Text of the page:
Smartwatches and fitness trackers could trigger heart attacks in vulnerable patients | Science & Tech News

Smartwatches and wearable fitness devices could trigger a heart attack in vulnerable patients and potentially be deadly, a new study has warned.

The study carried out by researchers from the University of Utah and published in the Heart Rhythm journal, found that Samsung Galaxy Watch4, Fitbit smart scales, and Moodmetric smart rings, among many others – were some of the devices that could cause potential health risks.

This was due to the devices sensing technology, which could interfere with patients with cardiac implantable electronic devices (CIEDs).

The CIEDs included pacemakers, implantable cardioverter defibrillators (ICDs), and cardiac resynchronization therapy (CRT) devices.

University of Utah electrical and computer engineering assistant professor Benjamin Sanchez Terrones said in a media release that the study “raises a red flag”.

The researchers found the issues were caused by specific wearable smartwatches, at-home smart scales, and smart rings that use bioimpedance – this is a type of sensing technology.

Bioimpedance is the response of a living organism to an electric current applied externally, according to the European Commission’s Scientific Committees’ website.

The technology emits a small and unnoticeable electricity current which is measured in microamps into the body.

The response of these devices are measured by the sensor to determine the person’s skeletal muscle or fat mass and stress levels.

After testing the functioning of CRT devices, researchers also found that the slight electrical currents from these wearable gadgets can interfere and sometimes confuse cardiac implantable devices.

Therefore leading the devices to operate incorrectly.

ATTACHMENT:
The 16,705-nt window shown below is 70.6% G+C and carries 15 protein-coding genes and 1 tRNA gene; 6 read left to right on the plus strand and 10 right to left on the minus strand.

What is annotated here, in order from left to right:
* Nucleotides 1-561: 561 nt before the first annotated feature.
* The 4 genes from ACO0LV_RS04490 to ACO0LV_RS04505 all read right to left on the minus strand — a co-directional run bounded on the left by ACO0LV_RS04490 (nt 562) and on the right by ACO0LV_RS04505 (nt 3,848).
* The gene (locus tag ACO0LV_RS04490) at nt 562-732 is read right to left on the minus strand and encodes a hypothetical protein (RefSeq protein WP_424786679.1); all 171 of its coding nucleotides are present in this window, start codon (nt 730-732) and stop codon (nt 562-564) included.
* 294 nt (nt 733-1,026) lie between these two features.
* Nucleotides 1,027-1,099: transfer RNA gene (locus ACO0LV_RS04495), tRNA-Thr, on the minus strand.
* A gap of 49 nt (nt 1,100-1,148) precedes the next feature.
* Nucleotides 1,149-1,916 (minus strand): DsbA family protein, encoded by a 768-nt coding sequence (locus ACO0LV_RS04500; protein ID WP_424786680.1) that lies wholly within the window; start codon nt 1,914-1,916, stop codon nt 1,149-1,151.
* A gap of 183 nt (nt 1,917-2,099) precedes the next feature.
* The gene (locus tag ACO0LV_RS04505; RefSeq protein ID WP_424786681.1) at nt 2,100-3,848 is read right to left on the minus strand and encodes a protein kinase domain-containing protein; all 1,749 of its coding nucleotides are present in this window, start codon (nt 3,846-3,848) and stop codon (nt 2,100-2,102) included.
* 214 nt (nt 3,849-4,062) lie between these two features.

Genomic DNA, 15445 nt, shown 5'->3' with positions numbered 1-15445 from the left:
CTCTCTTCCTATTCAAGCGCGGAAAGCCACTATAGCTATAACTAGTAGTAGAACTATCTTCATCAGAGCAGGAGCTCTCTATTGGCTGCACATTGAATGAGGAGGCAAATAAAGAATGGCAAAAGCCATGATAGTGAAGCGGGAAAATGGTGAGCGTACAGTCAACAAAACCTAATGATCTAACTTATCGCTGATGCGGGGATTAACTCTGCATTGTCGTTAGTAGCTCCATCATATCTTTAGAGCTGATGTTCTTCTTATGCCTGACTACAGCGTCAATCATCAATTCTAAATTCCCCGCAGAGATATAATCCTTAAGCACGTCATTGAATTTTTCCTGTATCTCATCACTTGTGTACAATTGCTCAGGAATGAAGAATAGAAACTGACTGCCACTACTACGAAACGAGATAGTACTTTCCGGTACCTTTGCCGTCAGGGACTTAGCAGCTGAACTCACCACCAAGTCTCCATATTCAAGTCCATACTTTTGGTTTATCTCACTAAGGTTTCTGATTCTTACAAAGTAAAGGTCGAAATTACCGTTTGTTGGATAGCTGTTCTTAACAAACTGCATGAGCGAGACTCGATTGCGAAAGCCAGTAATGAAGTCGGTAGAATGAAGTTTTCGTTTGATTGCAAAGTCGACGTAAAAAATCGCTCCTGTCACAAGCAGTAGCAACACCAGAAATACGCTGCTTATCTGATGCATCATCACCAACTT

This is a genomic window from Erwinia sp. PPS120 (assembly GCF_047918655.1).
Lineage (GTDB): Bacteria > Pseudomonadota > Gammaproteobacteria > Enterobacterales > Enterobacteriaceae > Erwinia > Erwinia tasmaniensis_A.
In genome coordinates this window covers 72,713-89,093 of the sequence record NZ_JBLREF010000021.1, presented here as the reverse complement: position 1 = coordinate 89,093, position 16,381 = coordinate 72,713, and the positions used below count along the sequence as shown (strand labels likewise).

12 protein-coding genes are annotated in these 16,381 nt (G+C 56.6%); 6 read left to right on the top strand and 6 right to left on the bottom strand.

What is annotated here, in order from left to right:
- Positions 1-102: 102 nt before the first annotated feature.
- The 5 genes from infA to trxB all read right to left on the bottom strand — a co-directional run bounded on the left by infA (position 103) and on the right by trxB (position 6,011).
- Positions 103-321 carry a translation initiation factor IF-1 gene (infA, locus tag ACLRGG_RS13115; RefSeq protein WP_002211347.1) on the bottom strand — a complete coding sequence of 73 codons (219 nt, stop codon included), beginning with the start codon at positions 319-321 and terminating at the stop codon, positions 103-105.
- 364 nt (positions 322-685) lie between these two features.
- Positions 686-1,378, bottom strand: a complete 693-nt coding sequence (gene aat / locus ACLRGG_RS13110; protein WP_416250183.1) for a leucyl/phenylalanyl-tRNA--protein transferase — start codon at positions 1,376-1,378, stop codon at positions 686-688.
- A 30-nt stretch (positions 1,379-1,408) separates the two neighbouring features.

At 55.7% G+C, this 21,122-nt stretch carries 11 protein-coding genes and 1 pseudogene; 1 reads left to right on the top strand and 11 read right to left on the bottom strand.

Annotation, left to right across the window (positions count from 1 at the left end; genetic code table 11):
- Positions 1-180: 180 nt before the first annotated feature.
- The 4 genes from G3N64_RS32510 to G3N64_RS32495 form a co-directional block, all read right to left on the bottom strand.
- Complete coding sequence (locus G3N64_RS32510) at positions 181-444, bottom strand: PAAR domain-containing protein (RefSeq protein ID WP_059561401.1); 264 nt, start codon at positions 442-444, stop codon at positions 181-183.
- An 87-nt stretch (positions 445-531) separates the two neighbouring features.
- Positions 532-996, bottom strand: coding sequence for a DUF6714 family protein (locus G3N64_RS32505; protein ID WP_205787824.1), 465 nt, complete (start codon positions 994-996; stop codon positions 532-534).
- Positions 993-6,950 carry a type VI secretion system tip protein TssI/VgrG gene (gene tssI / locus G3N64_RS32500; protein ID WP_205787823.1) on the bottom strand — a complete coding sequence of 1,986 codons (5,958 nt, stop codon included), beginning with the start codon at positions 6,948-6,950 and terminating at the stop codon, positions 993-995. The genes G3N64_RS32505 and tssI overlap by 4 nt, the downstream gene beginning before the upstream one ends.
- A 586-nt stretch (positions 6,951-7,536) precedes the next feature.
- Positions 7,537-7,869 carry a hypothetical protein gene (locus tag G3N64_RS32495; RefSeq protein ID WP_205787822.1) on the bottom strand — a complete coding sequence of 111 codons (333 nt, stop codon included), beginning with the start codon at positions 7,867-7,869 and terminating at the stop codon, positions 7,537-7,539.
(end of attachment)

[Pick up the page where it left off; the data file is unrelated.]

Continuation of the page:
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For the pacemaker, it was established that the bioimpedance’s tiny electrical current could trick the heart into thinking it is beating fast enough, which prevents the pacemaker from doing its job.

“We have patients who depend on pacemakers to live,” professor of medicine Benjamin Steinberg said in the media release.

“If the pacemaker gets confused by interference, it could stop working during the duration that it is confused. If that interference is for a prolonged time, the patient could pass out or worse,” Mr Steinberg added.

Implantable cardioverter-defibrillators, which act as a pacemaker and also shocks the heart to restore a regular heart rhythm, could also be impacted by the wearable devices.

The bioimpedance could send incorrect signals to the patient and send electric shocks that are not needed – therefore causing pain to the patient.

The study adds that warnings have been put out regarding implantable cardiac devices and its interferences with a variety of devices.

Professor Benjamin Sanchez Terrones, left, and right associate professor of medicine Benjamin Steinberg. Pic: College of Engineering
Professor Benjamin Sanchez Terrones, left, and right associate professor of medicine Benjamin Steinberg. Pic: College of Engineering

However, Mr Sanchez-Terrones said this is the first time findings have discovered problems associated with a gadget’s bioimpedance sensing technology.

“The scientific community doesn’t know about this,” he said.

“No one has looked at whether this is a real concern or not.”

The researchers said that the findings do not convey an immediate or clear risk to patients who use these kinds of wearable devices, but they believe it’s a first step for further study.

“We need to test across a broader cohort of devices and possibly in patients with these devices,” Mr Steinberg said.

“Ultimately, more studies are needed to evaluate the clinical translation of our findings and ensure the health of our patients,” Mr Sanchez Terrones added.